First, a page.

April 16, 2019

Happy Evacuation Day

Pro-justice congratulates all the Syrians in Syria and in the diaspora on the Evacuation Day, Syrian National Day. Once again the Syrian observe this occasion while their suffering increases on daily bases. The war in Syria is still on; death surrounds the Syrians everywhere; and an increasing number of Syrians are still losing home and moving from a place to another seeking safety and security, with little luck. The prisons are still full and every day the Syrian families are losing their loved member to detention and torture and are still receiving the sad news of their beloved family members’ death in the prison. Demographic change is still occurring and Syrian refugees cannot return to their homes because they do not have a home anymore. If they do, they will not be safe if they return. But if they stay in the diaspora, their life is not any better. In the camps, they face sickness, humiliation, fear, and the cruel weather. More and more, Syria is becoming a failing investment for the big players. When it was a promising enterprise,

April 1, 2019

ICC Juridical mandate on war crimes committed in Syria

Including Pro-justice, 44 Syrian civil society groups sends a letter to the Office of The Prosecutor at the International Criminal Court. The groups lent in the letter full support to the Article 15 Communication submitted by the Guernica Centre for International Justice with regards to the jurisdiction of the ICC over the hideous crimes committed against the Syria civilian population. For the last 8 years, the 44 leading human rights, advocacy, and accountability groups said, “Syrians have lost so much. They have been tortured and killed. They have been forcibly displaced. They have been targeted. All of that happened and continues to happen with absolute impunity to the perpetrators. Ruling for the ICC jurisdiction mandate to include those crimes is a crucial step towards justice in Syria. The ICC has the mandate to investigate such crimes, and it needs to fulfil this mandate. In an increasingly gloomy situation, this comes as a spark of hope.” The signatories hoped to hearing some positive news for Justice in Syria soon as we renew our readiness to share evidences Syrians risked their lives to document and protect over the years; if it would mean that justice will be served.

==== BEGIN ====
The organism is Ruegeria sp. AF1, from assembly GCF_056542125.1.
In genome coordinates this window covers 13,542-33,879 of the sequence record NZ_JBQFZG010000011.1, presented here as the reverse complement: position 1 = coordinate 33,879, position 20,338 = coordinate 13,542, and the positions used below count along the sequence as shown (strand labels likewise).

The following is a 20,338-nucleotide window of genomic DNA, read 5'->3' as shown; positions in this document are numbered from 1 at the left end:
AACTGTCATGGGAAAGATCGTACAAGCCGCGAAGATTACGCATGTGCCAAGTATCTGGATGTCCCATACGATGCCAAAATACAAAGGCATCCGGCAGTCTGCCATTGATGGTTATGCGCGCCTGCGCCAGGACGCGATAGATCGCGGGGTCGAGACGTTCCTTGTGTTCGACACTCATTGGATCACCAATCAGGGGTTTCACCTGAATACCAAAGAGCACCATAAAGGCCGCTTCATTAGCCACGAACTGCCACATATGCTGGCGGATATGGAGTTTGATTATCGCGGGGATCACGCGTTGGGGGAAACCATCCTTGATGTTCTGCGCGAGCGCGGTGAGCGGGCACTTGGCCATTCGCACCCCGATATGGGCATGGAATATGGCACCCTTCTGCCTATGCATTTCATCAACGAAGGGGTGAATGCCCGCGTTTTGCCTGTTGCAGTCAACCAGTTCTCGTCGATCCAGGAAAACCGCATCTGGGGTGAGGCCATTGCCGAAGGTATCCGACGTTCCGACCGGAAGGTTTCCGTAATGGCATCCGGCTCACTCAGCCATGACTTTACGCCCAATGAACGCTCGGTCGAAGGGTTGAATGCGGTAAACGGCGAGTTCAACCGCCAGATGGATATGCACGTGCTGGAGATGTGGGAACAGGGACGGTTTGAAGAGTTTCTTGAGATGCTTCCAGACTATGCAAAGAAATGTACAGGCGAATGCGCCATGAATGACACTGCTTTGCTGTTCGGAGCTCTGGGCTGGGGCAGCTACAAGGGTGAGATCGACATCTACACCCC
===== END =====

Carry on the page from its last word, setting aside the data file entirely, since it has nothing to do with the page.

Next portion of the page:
March 18, 2019

Brussels Donors’ Meeting: Much A Do About Nothing

The European Union and the United Nations co-chaired the third Brussels Conference on Supporting the future of Syria and the region, on 12-14 March 2019. While the Conference achieved some good results, it overlooked other issues that we believe are very important. 57 countries and more than 20 international organisations and UN agencies came together to participate in an international conference on supporting the future of Syria and the region. On 12-13 March, the 'days of dialogue' brought together more than 1000 participants: civil society representatives from Syria and the region, ministers and decision-makers from countries neighbouring Syria, donor countries, regional organisations, UN agencies, and the Red Cross and Red Crescent Movement. They discussed key themes affecting the Syrian people and the international response to the crisis. The conference renewed its rejection of normalization with the regime, but some European diplomats expressed concern about changing the direction of international aid and directing it to areas of the regime. Part of the funding provided by the European Union and its country members should be used for the reconstruction of Syria, which was devastated during eight years of war, but the head of European diplomacy, Federica Mogherini, warned that these funds "will only be transferred if a credible peace process begins in Geneva Under the auspices of the United Nations ". "The Syrian regime must be present at the negotiating table in Geneva," said Belgian Foreign Minister Didier Reynders. "We hope that in the coming months we can move the political situation. That would allow the start of reconstruction and the return of refugees," he said.